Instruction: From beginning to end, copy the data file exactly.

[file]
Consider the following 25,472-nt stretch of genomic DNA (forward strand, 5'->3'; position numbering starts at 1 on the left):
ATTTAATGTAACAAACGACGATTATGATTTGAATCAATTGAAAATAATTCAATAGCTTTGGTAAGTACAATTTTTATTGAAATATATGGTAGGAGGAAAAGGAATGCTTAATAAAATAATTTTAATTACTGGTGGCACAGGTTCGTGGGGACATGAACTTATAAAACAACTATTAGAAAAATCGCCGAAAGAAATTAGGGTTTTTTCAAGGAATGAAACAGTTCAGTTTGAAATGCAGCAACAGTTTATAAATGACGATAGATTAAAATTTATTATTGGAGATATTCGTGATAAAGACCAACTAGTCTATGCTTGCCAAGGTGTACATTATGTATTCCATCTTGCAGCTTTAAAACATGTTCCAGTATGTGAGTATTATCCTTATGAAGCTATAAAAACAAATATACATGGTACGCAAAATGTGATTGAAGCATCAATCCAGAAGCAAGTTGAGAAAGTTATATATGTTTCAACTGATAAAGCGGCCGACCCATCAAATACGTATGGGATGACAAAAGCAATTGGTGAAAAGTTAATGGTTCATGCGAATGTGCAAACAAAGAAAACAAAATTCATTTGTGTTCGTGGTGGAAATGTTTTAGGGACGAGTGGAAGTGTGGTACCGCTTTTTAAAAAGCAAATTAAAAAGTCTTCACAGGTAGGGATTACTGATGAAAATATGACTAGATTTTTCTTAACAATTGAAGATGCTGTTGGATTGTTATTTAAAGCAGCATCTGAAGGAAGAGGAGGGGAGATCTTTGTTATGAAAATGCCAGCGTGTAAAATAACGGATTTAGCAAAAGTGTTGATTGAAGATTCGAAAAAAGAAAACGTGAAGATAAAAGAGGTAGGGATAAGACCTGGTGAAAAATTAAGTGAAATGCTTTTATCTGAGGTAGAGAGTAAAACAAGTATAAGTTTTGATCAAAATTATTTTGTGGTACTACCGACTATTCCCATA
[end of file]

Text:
Consider the following 25,472-nt stretch of genomic DNA (forward strand, 5'->3'; position numbering starts at 1 on the left):
ATTTAATGTAACAAACGACGATTATGATTTGAATCAATTGAAAATAATTCAATAGCTTTGGTAAGTACAATTTTTATTGAAATATATGGTAGGAGGAAAAGGAATGCTTAATAAAATAATTTTAATTACTGGTGGCACAGGTTCGTGGGGACATGAACTTATAAAACAACTATTAGAAAAATCGCCGAAAGAAATTAGGGTTTTTTCAAGGAATGAAACAGTTCAGTTTGAAATGCAGCAACAGTTTATAAATGACGATAGATTAAAATTTATTATTGGAGATATTCGTGATAAAGACCAACTAGTCTATGCTTGCCAAGGTGTACATTATGTATTCCATCTTGCAGCTTTAAAACATGTTCCAGTATGTGAGTATTATCCTTATGAAGCTATAAAAACAAATATACATGGTACGCAAAATGTGATTGAAGCATCAATCCAGAAGCAAGTTGAGAAAGTTATATATGTTTCAACTGATAAAGCGGCCGACCCATCAAATACGTATGGGATGACAAAAGCAATTGGTGAAAAGTTAATGGTTCATGCGAATGTGCAAACAAAGAAAACAAAATTCATTTGTGTTCGTGGTGGAAATGTTTTAGGGACGAGTGGAAGTGTGGTACCGCTTTTTAAAAAGCAAATTAAAAAGTCTTCACAGGTAGGGATTACTGATGAAAATATGACTAGATTTTTCTTAACAATTGAAGATGCTGTTGGATTGTTATTTAAAGCAGCATCTGAAGGAAGAGGAGGGGAGATCTTTGTTATGAAAATGCCAGCGTGTAAAATAACGGATTTAGCAAAAGTGTTGATTGAAGATTCGAAAAAAGAAAACGTGAAGATAAAAGAGGTAGGGATAAGACCTGGTGAAAAATTAAGTGAAATGCTTTTATCTGAGGTAGAGAGTAAAACAAGTATAAGTTTTGATCAAAATTATTTTGTGGTACTACCGACTATTCCCATA